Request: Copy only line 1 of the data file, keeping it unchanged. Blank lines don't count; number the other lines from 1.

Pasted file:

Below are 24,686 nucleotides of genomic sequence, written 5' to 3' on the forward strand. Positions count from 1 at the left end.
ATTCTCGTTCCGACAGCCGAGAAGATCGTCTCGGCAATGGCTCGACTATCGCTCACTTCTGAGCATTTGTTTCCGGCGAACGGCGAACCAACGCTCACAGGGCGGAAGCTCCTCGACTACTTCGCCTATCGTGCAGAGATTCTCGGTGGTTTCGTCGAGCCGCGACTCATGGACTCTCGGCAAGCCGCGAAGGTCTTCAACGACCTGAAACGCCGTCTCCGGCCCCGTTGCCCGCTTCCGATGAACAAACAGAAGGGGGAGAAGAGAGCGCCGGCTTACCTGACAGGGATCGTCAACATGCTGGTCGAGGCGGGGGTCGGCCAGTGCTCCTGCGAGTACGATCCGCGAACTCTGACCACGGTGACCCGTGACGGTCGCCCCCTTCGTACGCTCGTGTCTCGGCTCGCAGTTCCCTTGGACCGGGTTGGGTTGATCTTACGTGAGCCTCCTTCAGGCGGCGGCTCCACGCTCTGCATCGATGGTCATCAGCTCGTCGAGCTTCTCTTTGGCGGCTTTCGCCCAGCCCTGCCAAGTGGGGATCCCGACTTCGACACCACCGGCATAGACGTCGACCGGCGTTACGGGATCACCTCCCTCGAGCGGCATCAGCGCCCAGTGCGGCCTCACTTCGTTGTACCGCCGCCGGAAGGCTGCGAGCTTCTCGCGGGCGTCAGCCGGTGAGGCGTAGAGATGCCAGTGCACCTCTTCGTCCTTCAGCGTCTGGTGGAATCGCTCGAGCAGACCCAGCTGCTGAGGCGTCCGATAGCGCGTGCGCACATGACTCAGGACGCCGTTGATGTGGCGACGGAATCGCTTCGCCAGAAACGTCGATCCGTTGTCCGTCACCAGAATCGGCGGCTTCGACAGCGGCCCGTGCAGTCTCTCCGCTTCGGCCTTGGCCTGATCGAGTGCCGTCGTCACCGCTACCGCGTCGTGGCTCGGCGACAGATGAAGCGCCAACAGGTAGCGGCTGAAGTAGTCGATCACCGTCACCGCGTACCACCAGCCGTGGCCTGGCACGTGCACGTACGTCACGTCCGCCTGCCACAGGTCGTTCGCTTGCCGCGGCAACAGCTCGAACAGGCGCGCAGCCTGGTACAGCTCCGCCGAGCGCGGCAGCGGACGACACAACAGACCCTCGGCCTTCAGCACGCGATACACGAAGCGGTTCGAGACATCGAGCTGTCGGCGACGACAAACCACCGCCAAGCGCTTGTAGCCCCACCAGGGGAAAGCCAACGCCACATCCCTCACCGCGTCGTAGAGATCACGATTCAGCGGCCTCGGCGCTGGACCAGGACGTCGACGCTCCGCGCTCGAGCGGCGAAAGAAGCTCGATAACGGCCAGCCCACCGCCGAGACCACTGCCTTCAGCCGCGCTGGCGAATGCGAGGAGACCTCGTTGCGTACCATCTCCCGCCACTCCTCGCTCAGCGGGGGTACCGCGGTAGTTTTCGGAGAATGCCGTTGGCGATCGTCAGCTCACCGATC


Below are 24,686 nucleotides of genomic sequence, written 5' to 3' on the forward strand. Positions count from 1 at the left end.